Are We Undercounting Reallocation’s Contribution to Growth?

23 Pages Posted: 31 Dec 2013

See all articles by Mitsukuni Nishida

Mitsukuni Nishida

Johns Hopkins University - Carey Business School

Amil Petrin

University of Minnesota - Duluth; National Bureau of Economic Research (NBER)

T. White

Government of the United States of America - Bureau of the Census

Date Written: November 1, 2013

Abstract

Reallocation growth occurs when an input moves from a lower marginal product to a higher marginal product activity. Three recent studies use two distinct methodologies to examine the sources of the strong surge in aggregate productivity growth (APG) in India’s manufacturing sector since 1990 following significant economic reforms. They all conclude that APG was primarily driven by within-plant increases in technical efficiency and not between-plant reallocation of inputs. Given the nature of the reforms, where many barriers to input reallocation were removed, this finding has surprised researchers and been dubbed “India’s Mysterious Manufacturing Miracle.” In this paper we show that these findings may be an artifact of the way the studies estimate reallocation. One approach counts all reallocation growth arising from the movement of intermediate inputs as technical efficiency growth. The second approach introduces measurement error into estimated reallocation by using plant-level average products - total factor productivity residuals - as a proxy for marginal products, which could be problematic as economic theory suggests that average products and marginal products are unrelated in equilibrium. Using microdata on manufacturing from 4 countries — the U.S., Chile, Colombia, and Slovenia — we show that both approaches significantly understate the true role of reallocation in economic growth. In the U.S. almost 50% of reallocation growth is due to movements of intermediate inputs, meaning if India is similar to the U.S. then reallocation’s share of total Indian manufacturing APG since 1990 increases from the previous estimate of one-third to almost two-thirds.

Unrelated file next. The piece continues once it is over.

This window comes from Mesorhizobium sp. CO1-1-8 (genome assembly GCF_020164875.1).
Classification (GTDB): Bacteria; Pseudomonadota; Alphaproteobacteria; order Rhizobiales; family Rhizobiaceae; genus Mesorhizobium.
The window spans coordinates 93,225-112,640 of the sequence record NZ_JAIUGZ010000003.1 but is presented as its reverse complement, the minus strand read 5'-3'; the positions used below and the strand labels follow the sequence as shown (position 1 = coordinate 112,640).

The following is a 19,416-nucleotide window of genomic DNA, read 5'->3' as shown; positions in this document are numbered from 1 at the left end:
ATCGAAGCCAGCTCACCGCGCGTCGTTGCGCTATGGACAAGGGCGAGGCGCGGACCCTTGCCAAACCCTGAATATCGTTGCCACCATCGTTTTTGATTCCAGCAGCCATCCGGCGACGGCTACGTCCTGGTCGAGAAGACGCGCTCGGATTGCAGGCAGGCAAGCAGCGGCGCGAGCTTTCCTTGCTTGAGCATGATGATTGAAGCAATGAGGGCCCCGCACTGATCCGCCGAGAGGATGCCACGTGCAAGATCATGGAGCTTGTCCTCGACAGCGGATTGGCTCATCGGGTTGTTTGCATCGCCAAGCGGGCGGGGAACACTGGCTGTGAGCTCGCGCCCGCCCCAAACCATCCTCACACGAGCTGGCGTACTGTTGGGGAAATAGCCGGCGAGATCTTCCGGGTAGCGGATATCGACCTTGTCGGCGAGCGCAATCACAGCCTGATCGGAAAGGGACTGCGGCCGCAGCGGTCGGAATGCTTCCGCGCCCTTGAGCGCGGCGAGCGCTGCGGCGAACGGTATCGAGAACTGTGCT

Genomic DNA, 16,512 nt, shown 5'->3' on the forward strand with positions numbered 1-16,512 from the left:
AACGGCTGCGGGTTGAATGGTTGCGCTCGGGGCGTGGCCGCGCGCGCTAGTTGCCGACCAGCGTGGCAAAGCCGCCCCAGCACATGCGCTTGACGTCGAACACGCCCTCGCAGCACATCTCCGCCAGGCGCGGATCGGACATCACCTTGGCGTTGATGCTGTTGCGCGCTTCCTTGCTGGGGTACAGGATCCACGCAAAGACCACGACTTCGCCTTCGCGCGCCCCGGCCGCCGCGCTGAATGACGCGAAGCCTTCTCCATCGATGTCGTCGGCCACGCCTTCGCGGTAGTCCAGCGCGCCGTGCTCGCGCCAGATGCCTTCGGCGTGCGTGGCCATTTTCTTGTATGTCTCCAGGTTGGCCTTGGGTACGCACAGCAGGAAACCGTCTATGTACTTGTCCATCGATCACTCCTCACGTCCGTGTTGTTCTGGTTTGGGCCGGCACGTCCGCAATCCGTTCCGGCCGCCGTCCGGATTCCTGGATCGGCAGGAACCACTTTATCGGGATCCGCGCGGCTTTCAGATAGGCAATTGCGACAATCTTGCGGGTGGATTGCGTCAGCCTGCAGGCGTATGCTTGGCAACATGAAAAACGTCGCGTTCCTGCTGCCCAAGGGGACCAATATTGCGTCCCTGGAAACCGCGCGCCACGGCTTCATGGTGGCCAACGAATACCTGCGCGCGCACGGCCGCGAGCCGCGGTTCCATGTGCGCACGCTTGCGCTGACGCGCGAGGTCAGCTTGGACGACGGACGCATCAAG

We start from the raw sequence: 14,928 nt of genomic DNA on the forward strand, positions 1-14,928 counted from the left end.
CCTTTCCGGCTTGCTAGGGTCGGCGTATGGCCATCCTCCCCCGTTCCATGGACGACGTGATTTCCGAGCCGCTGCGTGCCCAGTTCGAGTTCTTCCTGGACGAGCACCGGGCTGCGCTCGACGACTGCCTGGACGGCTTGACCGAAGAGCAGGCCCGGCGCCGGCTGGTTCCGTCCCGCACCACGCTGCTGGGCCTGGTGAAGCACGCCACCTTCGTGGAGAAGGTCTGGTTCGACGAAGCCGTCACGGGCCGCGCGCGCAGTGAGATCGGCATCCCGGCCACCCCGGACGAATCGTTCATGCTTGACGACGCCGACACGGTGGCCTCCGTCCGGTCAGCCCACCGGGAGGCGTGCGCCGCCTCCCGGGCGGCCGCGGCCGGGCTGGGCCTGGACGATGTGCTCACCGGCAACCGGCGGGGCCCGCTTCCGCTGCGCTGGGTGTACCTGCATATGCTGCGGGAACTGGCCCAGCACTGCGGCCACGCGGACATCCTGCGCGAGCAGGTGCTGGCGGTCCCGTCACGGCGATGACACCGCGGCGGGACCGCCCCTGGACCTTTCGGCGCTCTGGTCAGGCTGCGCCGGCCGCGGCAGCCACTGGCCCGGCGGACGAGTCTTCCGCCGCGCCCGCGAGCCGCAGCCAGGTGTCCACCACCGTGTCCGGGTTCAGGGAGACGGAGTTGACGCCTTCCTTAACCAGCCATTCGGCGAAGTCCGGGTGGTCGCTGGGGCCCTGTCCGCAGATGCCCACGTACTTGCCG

Suggested Citation

Nishida, Mitsukuni and Petrin, Amil and White, T., Are We Undercounting Reallocation’s Contribution to Growth? (November 1, 2013). US Census Bureau Center for Economic Studies Paper No. CES-WP-13-55. Available at SSRN: https://ssrn.com/abstract=2373564 or http://dx.doi.org/10.2139/ssrn.2373564

Mitsukuni Nishida (Contact Author)

Johns Hopkins University - Carey Business School ( email )

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HOME PAGE: http://https://sites.google.com/site/mitsukuninishida/

Amil Petrin

University of Minnesota - Duluth ( email )

1049 University Drive
Duluth, MN 55812
United States

National Bureau of Economic Research (NBER)

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Cambridge, MA 02138
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T. White

Government of the United States of America - Bureau of the Census

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Washington, DC 20233-9100
United States

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